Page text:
13. Will washing soda absorb odors like baking soda? I seem to have trouble finding an either yes or no answer.

    • Yes, but, but baking soda is typically more affective and cheaper.

    • Thank you, I’ve been looking for that answer myself!

  14. I use natural non-GMO deodorants Silver Shield from Silver Botanicals that uses both baking soda and washing soda in their three roll on deodorant formulas. Works pretty good and here’s a reason to add another use for washing soda in deodorants. One can go to the website and check the ingredient lists. 🙂

  15. I think many people get the ability of being able to make a meal out of something confused with being toxic. Even Bleach would be toxic if you drank it. Drink enough and it would become fatal.
    If you wan’t to learn about Washing Soda, research it by its chemical name, “Sodium Carbonate,” not to be confused with Sodium Bicarbonate which is Baking Soda.

    No cleaner of any type will be perfect on every surface, 100% of the time. That even includes vinegar. If it doesn’t work on a specific surface discontinue using it on that surface.

    We use Pure Boric Acid, Borax, Baking Soda and Washing soda all the time! Research these items in their pure forms, not as an ingredient to another chemical, as even water is poisonous when combined with cyanide. Don’t think any of your research makes these things safe, if they are combined with an unsafe ingredient.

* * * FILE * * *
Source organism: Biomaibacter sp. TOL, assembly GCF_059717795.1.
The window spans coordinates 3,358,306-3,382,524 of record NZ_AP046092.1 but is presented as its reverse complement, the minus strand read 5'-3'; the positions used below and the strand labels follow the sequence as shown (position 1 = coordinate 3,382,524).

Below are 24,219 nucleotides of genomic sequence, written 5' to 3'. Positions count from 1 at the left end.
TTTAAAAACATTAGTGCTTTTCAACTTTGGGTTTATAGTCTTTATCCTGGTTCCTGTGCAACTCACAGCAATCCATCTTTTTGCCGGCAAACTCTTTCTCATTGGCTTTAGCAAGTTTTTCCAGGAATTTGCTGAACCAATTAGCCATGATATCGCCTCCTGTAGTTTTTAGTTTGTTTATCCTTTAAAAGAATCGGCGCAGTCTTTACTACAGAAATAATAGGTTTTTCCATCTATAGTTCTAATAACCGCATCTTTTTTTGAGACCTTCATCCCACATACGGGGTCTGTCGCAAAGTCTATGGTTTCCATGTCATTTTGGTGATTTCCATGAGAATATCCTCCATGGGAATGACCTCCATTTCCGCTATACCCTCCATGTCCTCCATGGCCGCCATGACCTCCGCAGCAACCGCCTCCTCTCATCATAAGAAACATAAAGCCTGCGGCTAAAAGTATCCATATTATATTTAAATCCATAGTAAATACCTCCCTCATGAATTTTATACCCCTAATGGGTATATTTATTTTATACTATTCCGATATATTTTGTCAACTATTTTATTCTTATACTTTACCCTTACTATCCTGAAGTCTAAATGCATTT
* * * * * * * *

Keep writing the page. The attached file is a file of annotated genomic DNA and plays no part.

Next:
Keep in mind, were talking about a cleaner, here, not a new ingredient for your famous chili

  16. So I have used Bar Keepers Friend and Comet for cleaning sinks, tubs, etc. for years. I want to get away from using these products and ran across your scouring powder recipe. I’ve never worn gloves with these other products (which is probably very bad). Is washing powder any worse than they are? You mention the high alkaline content, but I’m not sure what that means for sprinkling some of this in a sink and using a rag to clean it. Thanks!

  17. A poultice of soda crystals (washing soda) can also be used to draw out swelling in joints.

  18. Will the washing soda get water spots out of clothes?

  19. I’m going to try using washing soda for some hard jobs instead of baking soda. But I caution everyone that if anyone in your family starts itching after you use either washing or baking soda, please stop using it in the wash. I can’t handle it even with several extra rinses. It’s in some commercial products too. Thanks for listening. I know this is not true for everyone but often when itching starts, we can’t figure out why.

  20. Vomit! I have three children who have all vomited in my car at least once, some more than once. I wipe up the excess first, then I mix about a half cup of washing soda into a gallon bucket of hot water and use a scrub brush or washcloth to rub it into the mess. Then I let it soak for 5-10 minutes and use plain hot water and a washcloth to scrub it out. Then suck it all up with a wet/dry vac. It works every time. My car does not smell. At all.